Over the past month, olive oil pro­duc­tion areas such as Italy, Greece and Croatia were affected by excep­tion­ally low tem­per­a­tures and snow at low alti­tudes. Apulian olive groves at sea level have been whitened by snow­drifts for days.

An undoubted advan­tage of low tem­per­a­tures and snow is the reduc­tion of the olive fruit fly pop­u­la­tion.- Nicolangelo Marsicani

Italy reg­is­tered unusu­ally severe win­ters in 1929, 1956 and 1985 that caused dam­age to the olive sec­tor and agri­cul­ture gen­er­ally. The cold can affect the wood of olive tree if the min­i­mum tem­per­a­ture drops below ‑7°C (19.4°F) for 8 – 10 days, and cause irrepara­ble harm to the canopy and trunk if they fall below ‑10/-12°C (14/10.4°F) in a few hours.

In broad terms, it is prefer­able to choose native vari­eties for their abil­ity to adapt to soil and weather con­di­tions in their region of ori­gin, and a few days under the snow can have pos­i­tive effects on the devel­op­ment of an olive tree and its pro­duc­tion. It is not with­out rea­son that an old rural Italian proverb says in rhyme, Sotto la piog­gia, fame; sotto la neve, pane, which means “Under water, famine; under snow, bread.”

“This win­ter was gen­er­ally very cold with wide­spread frosts and snow­falls in large areas of the coun­try,” said Nicolangelo Marsicani, an expe­ri­enced olive grower from Campania which man­ages 6,000 olive trees in Sicilì di Morigerati, located in the National Park of Cilento, Vallo di Diano and Alburni.

“The cold is crit­i­cal to allow a period of veg­e­ta­tive rest and pos­i­tively impact the devel­op­ment of the olive tree. Alongside fewer day­light hours and less time for pho­to­syn­the­sis, the period of dor­mancy due to low tem­per­a­tures pro­motes flow­er­ing.” In fact, last win­ter in Italy tem­per­a­tures did not decrease enough in sev­eral areas, and this was blamed for a drop in pro­duc­tion.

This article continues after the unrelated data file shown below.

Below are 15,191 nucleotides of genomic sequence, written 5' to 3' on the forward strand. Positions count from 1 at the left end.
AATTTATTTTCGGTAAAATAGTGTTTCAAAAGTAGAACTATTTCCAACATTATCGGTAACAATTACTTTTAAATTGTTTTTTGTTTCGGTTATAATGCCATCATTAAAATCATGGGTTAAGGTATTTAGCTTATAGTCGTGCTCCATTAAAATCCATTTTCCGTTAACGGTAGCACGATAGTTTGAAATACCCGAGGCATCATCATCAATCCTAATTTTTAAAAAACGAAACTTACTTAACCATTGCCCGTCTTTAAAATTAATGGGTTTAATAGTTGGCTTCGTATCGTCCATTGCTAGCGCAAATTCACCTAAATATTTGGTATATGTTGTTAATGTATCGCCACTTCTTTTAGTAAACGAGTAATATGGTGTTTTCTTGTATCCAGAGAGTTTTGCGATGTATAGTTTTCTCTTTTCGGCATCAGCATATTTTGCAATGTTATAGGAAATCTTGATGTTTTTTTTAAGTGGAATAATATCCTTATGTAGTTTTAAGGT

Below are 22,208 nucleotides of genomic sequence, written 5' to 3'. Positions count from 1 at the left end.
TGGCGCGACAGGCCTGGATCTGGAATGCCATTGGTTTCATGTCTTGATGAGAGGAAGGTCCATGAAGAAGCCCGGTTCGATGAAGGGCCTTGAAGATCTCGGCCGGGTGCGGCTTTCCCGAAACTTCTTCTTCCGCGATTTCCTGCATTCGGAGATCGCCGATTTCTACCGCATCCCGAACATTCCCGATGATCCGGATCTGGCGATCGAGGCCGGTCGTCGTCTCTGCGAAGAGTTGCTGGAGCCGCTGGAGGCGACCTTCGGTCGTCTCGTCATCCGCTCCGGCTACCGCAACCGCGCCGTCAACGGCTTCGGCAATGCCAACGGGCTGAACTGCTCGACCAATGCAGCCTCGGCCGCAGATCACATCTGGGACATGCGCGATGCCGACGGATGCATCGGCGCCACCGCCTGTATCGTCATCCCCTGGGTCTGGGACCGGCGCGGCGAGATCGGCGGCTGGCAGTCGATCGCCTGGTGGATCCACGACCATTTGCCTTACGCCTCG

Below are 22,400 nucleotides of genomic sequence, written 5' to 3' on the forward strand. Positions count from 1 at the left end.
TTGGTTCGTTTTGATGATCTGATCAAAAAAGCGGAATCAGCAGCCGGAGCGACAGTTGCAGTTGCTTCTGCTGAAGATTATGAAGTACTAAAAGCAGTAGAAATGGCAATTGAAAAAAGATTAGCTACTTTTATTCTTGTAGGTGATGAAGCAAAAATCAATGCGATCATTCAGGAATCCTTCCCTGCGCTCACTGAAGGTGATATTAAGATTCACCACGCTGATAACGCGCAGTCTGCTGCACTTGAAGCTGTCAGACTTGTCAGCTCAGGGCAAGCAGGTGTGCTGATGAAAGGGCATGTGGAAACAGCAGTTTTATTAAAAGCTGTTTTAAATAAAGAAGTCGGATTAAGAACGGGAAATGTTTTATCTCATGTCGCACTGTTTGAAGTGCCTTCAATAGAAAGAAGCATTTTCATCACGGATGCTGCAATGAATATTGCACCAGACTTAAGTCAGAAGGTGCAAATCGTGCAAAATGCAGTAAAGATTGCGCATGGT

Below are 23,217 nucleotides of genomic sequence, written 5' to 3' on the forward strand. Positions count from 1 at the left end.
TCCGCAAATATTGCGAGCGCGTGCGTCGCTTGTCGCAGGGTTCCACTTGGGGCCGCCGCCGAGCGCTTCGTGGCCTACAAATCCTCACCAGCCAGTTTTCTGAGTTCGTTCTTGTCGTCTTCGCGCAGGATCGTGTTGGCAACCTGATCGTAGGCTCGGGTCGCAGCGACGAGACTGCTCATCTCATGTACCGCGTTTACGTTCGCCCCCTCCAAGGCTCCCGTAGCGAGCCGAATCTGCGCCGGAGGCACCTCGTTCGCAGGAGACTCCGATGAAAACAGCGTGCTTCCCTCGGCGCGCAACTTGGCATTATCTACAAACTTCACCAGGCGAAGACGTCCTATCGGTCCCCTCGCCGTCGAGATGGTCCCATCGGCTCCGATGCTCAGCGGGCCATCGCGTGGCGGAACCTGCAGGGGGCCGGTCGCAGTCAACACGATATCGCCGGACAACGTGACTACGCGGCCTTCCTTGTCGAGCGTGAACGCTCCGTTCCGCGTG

“An undoubted advan­tage of low tem­per­a­tures and snow is the reduc­tion of the olive fruit fly pop­u­la­tion,” Marsicani observed. In late fall and win­ter, most of the last gen­er­a­tion’s lar­vae leave the olive and pupate in the soil; their vital­ity is under­mined at around 0°C (32°F) and a high mor­tal­ity rate can be reg­is­tered if tem­per­a­tures drop below ‑5/-6°C (23/21,2°F) for some days, espe­cially for those lying in the top lay­ers.

A fur­ther ben­e­fit given by cold weather is the con­tain­ment of fungi. “Diseases such as Peacock spot, which is caused by the Spilocaea oleaginea, are often over­looked,” our farmer con­sid­ered. “However, when dam­aged leaves fall, the decreased pho­to­syn­thetic sur­face will affect devel­op­ment and pro­duc­tion. The cold is a good ally in pre­vent­ing the spread of this kind of dis­ease.”

Moreover, the expan­sion of water upon freez­ing (by approx­i­mately 9 per­cent) causes micro­c­racks which aer­ate the soil just like it was tilled. If frost lasts for sev­eral days and the process of thaw­ing is slow, this will pro­vide a good water reserve, with­out runoff of organic sub­stance.

“In any case, we must be care­ful that too much snow does not over­bur­den the sec­ondary branches since frac­tures can facil­i­tate the pen­e­tra­tion of Pseudomonas savas­tanoi in more sus­cep­ti­ble vari­eties,” Marsicani con­cluded.

As soon as tem­per­a­tures go back to nor­mal and the ground and the olive trees are dry, we can return to the olive grove and start again with the appro­pri­ate agri­cul­tural prac­tices like prun­ing.


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